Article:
Riess decides to read religious classics like a new member of the Ecclesiastical Classics Book of the Month club who needs to get their membership obligation over and done with in a year’s time. She attempts to follow one religious practice each month associated with her chosen monthly reading. This was a set-up for writing the book; Riess is an author and editor.
Now, if I were religious, I would say I have a confession to make. However, I am an atheist, so just let me lay this out. I loved the book. What it brought to my awareness were all of the extremes that people will go to to try to be closer to something that is intangible and no one is able to quantitatively prove exists. What still confounds me is when people honestly believe “When we are in despair about a child getting leukemia, God is right beside us feeling righteously pissed” (page 110). Come on! Riess, you made me stop laughing here and made me righteously pissed that anyone could dare write this sentence.
The sub-chapter “Would I friend Jesus on Facebook” is what I had read immediately after having been invited to lunch at a student’s home. We had a lengthy discussion about Facebook and friendship. Was that God telling me something, having me come across this part of the book so soon afterward?. Hell no, but it was fun to read.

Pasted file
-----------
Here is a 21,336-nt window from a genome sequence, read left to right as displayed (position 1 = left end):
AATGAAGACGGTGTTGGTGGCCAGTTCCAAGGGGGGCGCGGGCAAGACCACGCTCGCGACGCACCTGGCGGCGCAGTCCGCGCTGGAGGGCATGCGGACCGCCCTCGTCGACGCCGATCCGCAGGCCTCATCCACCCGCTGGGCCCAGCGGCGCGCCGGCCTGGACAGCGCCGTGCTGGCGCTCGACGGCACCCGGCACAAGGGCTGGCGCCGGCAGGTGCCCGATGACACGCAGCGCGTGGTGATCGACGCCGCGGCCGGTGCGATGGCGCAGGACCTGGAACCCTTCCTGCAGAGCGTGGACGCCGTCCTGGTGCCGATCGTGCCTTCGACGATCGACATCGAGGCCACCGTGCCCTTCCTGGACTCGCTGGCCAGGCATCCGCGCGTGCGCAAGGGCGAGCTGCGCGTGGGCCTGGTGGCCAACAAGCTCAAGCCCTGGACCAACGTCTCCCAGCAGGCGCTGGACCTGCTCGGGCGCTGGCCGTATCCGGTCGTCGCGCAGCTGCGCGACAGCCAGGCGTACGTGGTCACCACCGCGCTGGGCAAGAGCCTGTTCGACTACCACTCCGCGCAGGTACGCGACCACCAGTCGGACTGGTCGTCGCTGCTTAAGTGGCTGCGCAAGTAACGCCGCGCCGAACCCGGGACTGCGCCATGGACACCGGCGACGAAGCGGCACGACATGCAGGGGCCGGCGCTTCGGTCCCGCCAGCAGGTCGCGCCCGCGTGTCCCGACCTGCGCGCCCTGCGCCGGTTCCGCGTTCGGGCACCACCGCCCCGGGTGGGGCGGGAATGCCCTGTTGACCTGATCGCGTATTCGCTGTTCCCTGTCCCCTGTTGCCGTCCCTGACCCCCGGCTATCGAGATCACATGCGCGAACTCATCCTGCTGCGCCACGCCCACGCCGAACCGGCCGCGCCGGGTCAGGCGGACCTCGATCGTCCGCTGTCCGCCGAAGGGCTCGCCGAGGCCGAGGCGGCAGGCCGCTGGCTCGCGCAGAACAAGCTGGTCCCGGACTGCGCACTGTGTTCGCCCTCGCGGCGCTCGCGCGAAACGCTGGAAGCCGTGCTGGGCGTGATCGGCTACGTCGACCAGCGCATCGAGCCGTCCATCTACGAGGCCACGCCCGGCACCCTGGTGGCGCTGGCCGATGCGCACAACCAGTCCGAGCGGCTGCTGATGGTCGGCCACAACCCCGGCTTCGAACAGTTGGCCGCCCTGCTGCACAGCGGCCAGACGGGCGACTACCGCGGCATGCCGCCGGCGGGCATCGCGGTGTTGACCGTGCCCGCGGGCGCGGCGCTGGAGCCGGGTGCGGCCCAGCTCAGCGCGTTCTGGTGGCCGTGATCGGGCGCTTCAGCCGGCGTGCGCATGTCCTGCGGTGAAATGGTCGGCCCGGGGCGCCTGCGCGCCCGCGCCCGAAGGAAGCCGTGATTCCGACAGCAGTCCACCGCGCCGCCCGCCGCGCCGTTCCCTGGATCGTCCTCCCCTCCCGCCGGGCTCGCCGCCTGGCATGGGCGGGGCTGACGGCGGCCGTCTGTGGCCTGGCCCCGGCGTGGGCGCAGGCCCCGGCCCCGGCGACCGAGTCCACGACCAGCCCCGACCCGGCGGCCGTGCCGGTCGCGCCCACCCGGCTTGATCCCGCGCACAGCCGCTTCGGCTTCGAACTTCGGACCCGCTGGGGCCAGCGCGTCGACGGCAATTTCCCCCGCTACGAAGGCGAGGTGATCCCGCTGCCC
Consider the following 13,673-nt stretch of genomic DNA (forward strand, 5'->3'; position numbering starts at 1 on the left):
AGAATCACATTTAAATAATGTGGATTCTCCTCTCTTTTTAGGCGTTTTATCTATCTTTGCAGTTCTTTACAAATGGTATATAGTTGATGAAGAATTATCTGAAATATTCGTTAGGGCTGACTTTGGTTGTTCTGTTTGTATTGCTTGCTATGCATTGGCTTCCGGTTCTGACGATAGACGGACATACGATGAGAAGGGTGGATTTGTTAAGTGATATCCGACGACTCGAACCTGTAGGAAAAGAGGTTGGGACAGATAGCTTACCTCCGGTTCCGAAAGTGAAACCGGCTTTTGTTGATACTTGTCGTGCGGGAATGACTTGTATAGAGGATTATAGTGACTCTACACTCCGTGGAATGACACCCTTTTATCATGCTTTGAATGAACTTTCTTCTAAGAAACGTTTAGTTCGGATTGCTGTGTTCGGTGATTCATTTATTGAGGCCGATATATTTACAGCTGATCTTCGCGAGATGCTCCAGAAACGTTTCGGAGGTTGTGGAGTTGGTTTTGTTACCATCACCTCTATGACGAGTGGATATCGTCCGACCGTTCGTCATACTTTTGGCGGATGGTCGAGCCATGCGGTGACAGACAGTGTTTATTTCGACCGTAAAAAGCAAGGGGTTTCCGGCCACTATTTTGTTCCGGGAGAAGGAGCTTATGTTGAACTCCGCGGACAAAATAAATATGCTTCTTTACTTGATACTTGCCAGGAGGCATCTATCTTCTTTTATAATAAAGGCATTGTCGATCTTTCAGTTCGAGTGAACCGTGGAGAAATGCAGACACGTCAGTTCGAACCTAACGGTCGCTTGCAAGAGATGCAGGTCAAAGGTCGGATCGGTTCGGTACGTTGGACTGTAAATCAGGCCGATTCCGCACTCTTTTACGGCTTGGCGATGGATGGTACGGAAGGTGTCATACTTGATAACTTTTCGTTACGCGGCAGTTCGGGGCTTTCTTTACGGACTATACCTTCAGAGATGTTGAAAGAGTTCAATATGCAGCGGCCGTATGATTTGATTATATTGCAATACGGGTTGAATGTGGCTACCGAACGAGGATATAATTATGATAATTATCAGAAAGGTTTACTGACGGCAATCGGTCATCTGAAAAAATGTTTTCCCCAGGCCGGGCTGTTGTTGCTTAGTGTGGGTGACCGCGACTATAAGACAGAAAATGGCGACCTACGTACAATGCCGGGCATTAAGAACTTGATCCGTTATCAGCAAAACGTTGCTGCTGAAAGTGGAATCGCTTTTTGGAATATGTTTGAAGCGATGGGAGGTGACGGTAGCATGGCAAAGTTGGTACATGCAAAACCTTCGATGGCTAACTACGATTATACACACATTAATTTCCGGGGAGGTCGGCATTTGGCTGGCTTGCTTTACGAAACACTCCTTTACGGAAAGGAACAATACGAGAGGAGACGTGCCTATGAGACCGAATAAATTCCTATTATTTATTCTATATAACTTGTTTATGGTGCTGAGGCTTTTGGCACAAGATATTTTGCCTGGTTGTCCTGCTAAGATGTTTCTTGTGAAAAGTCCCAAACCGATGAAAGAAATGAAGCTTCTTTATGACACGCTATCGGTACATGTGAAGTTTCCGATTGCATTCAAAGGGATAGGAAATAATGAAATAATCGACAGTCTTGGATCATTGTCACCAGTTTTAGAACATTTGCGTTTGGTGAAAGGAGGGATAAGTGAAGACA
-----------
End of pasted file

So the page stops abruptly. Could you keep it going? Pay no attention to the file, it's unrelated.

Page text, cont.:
I am going to share this book with friends, especially the religious overachievers. I loved it. Another book that I am putting on my reading list is Passing the Plate: Why American Christians Don’t Give Away More Money by Christian Smith (love the first name), Michael O. Emerson, and Patricia Snell.
Jana Riess, PhD, is the Religion Book Review Editor for Publishers Weekly magazine and is also the author of The Spiritual Traveler: Boston and New England (HiddenSpring) and What Would Buffy Do?: The Vampire Slayer as Spiritual Guide (Jossey-Bass). She holds degrees in religion from Wellesley College and Princeton Theological Seminary, and a PhD in American religious history from Columbia University. She is frequently interviewed by the media on trends in religion and publishing. A convert to the LDS Church, Riess has spoken at Brigham Young University Women’s Conference and other Mormon gatherings, as well as professional conferences. She lives in Kentucky with her husband and daughter.